"Risk comes from not knowing what you're doing." - Warren Buffett, investor.
BY JULIA ANDERSON
My parents trained me by example to manage money and think long-term. Living on a farm, they had me working little jobs (pulling weeds in the bean field) and saving for college when I was 8 years old. As a teenager, 4-H beef projects gave me early “business” experience with the basics of profit and loss, record-keeping and expense management. My seven years of 4-H beef projects paid for college.
A college degree in education and journalism gave me career opportunities that fit my interests.
Investing in dividend-paying stocks was painless. My mother began giving me small amounts of stock (10 shares of IBM) when I was in my 30s. She saw nothing complicated or mysterious about buying stock for the long-term and reinvesting the quarterly dividends. She loved seeing her net worth grow. She was a confident investor.
Early on she taught me the “Miracle of Compound Interest,” earnings from both stock investments and certificates of deposit at the credit union. Growing a long-term nest egg, saving, and investing are a key part of my financial plan. I became a confident investor by sticking to what I understood.
I never passed up free money. I made sure that I saved enough inside my 401(k) plan at work to win the employer matching money. With an eye on the long-term, I picked moderately aggressive investment funds.
I started my own self-managed Individual Retirement Account and separate stock account. I learned by doing. I didn’t wait until retirement to start managing my investments. At retirement, I moved my 401(k) money to an online self-managed brokerage account where management fees are low and there's no charge when I buy or sell something.
I sought out mentors. My mother was the first. She shopped for bargains at the store, was careful with credit cards, looked for the best CD savings rates even if it meant changing banks. She bought shares in companies that she understood (McDonalds). My mentors were themselves confident investors. Money advice came from people who were not selling me something or charging a management fee. For me, it's simple -- Reinvest earnings – dividends or interest. Don't get into something that you don't understand. Check out management fees and commissions.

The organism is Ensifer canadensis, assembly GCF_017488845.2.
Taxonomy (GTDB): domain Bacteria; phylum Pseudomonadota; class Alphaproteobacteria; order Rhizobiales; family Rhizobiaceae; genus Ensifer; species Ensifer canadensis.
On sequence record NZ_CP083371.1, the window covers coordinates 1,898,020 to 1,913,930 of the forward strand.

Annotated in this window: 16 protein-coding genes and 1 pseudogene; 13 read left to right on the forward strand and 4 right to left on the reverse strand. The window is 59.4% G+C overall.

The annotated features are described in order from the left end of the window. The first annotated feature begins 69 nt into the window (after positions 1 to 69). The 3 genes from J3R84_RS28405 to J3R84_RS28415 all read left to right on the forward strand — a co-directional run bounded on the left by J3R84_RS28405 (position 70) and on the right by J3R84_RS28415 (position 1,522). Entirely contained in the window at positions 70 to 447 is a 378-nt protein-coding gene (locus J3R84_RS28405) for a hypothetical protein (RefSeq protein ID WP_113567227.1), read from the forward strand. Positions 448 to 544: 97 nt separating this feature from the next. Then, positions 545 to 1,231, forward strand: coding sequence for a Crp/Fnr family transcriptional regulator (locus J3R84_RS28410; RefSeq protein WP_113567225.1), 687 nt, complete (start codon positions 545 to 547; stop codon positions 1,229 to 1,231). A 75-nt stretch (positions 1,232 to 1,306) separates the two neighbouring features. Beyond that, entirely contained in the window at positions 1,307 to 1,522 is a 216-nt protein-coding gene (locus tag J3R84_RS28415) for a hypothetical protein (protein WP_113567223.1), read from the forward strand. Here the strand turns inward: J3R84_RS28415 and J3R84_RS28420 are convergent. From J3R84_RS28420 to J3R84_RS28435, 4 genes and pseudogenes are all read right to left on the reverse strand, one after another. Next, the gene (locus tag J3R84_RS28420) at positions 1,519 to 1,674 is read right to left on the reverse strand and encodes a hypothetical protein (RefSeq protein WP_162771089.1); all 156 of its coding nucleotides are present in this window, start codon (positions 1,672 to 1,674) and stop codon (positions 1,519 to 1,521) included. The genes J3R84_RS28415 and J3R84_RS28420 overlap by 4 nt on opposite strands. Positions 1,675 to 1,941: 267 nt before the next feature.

When I retired, I expected to be in charge of my money. I learned the basics sooner than later so I had the confidence to manage my money and make reasonable trade-offs between risk and financial reward.
I could have planned better for unexpected challenges. I did not expect to divorce at age 60. I lived through it, kept the house, and soldiered on. It has worked out. My advice -- plan for the worst, expect the best. Have your own money. As they say at WIFE.org, "A Man is Not a Financial Plan." A spouse may become seriously ill or die. You may divorce. Meanwhile, you may inherit assets from your mother or aunt. Have a plan for how those assets will be managed. Have a plan for how you would manage on your own.
Look ahead to retirement by knowing what your expenses will be and how much income you will have. (See worksheets on this website). Don’t ignore Social Security as an important income stream in retirement. I claimed benefits at 64. That was too early.
My 80/20 (stocks vs cash) investment strategy has served me well. I continue to trust that the U.S. stock market will over time deliver an annual average return of about 10 percent. I keep management fees low. I don’t try to “time” the market by getting in and out. I don’t panic when markets sell off. The U.S. stock market and the American-based companies it represents with its regulated capitalistic environment will reward those who are patient. I believed that as a kid. I still believe it. I am a confident investor.
I meet women all the time who face job and money transitions and who want to do them right. It’s about building confidence and taking charge of the future. This is your money. No one cares more than you do!
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